Since Microsoft started this whole thing, you can expect them to have a technote named something like How to Add a Shortcut Icon to a Web Page.

GoLivein24.com has a favicon creation tutorial using Photoshop and the Telegraphics plugin.

Favicons.com Nuff said.

Posted by Lewis Francis at October 29, 2003 11:41 PM

thanks for the favicon info....

nice looking site too!

Posted by: andrea at February 19, 2004 12:12 AM

I've updated the Favicon chart to include new behavior by IE7, Firefox and newer Opera Browsers.

Note that IE 7 no longer requires a bookmark event to generate a favicon request, in this way IE 7 now follows the behavior of all the other browsers.

Posted by: Lewis Francis at November 10, 2006 10:38 PM

Wikipedia now has an article on favicons which, as usual, is well worth checking out.

Posted by: lewis Francis at December 29, 2006 5:48 PM

The new version of Web Browser for S60 has favicon support! All S60 3rd Edition Feature Pack 1 and later phones will have it, starting with Nokia N95.

Posted by: Franklin Davis at March 23, 2007 4:06 PM

NOTE: the following is excerpted from Faviconic Revisited for continuity.

The Favicon Support Chart has been updated to reflect changes in newer versions of Safari and AOL along with needed corrections due to an improperly formed multi-res favicon.

A couple things brought me back to the Favicon Support Chart this week. The first was a Bugzilla update on a Webkit favicon-related bug I had filed some time ago, and the second was a feature I discovered in Leopard's updated Preview application; exploring the first while leveraging the second exposed a problem in my original tests.

Turns out the multi-res favicon I had created was flawed, invalidating some of the multi-res results. I exposed this problem when I decided on a whim to try and load the favicon into Preview, which can display all the icons at their assigned bit-depths.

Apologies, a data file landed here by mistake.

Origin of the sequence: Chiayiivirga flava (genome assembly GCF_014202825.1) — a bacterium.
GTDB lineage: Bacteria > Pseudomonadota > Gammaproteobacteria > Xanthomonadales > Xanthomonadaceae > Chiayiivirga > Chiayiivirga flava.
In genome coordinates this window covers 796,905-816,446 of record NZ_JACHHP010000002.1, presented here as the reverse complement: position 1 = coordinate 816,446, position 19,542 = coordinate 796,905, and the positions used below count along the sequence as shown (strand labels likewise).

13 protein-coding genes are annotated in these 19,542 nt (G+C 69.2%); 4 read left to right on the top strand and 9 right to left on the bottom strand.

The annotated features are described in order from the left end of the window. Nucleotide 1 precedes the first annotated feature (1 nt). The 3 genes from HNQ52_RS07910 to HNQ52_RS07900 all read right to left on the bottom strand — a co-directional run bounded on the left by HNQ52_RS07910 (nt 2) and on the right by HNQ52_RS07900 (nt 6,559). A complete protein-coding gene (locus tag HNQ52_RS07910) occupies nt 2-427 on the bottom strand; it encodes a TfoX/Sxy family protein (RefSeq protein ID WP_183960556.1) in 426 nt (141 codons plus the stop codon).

When I did so, I noticed that Iconographer had saved the 32-bit icon over the 8-bit, and nothing I could do with the editor seemed to succeed in making an 8-bit icon "stick". Iconographer no longer appears to be in development, but I remembered noting a Photoshop plug-in for editing favicons in the original article and decided to try Telegraphic's ICOFormat and ICOBundle. ICOFormat is donationware plug-in for all versions of Photoshop which edits and saves individual favicons, and ICOBundle is a drag and drop utility that combines them into a single multi-res favicon. Both rock.

See Faviconix Revisited for a screengrab animation of Leopard's Preview displaying the corrected multi-res favicon.

The properly formed multi-res favicon now behaved differently in some of the browsers that previously exhibited issues; re-testing followed and I believe the latest version of the chart is better for it.

Posted by: Lewis Francis at December 11, 2007 10:48 PM

HTML-Kit's online Favicon tool converts common graphic formats into .ico and allows basic editing.

Posted by: Lewis Francis at September 8, 2009 3:12 PM

How about adding the file types that each browser supports for favicon? GIF/PNG/ICO/AGIF/APNG

Posted by: gschoep at January 8, 2010 11:23 PM

The Favicon Support Chart indicates Firefox has no Links Bar support. This is not true. Firefox's equivalent "Bookmarks Toolbar" does support favicons.

Posted by: Mike at February 27, 2011 10:14 AM

Hey Mike, thanks, you're right -- the Windows version of Firefox's Bookmarks Toolbar supports favicons at least as far back as FFX 2, but Mac support has lagged until v4. Chart updated.

Posted by: Lewis Francis at March 3, 2011 10:44 AM

Just came across this FAQ from the developer who implemented IE7's Favicon support: Why doesn't the favicon for my site appear in IE7?.

Biggest takeaway for me is that IE7 (and apparently later versions) ignore favicon links to non-root locations unless the path is fully qualified (ignores base tag).

Posted by: Lewis Francis at May 12, 2011 10:01 AM
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Listed below are links to weblogs that reference 'Faviconic' from Information Gift.

IE7 Faviconix
Excerpt: One of the changes in IE 7 is in the way favicons are handled. No longer are favicons requested and displayed only by the action of a user bookmarking your site; if a favicon is present, IE 7 will display...
Weblog: Information Gift
Tracked: April 24, 2007 11:48 AM

Faviconic Revisited
Excerpt: The Favicon Support Chart has been updated to reflect changes in newer versions of Safari and AOL along with needed corrections due to an improperly formed multi-res favicon. Check it out and let me know what you think....
Weblog: Information Gift
Tracked: December 12, 2007 9:06 AM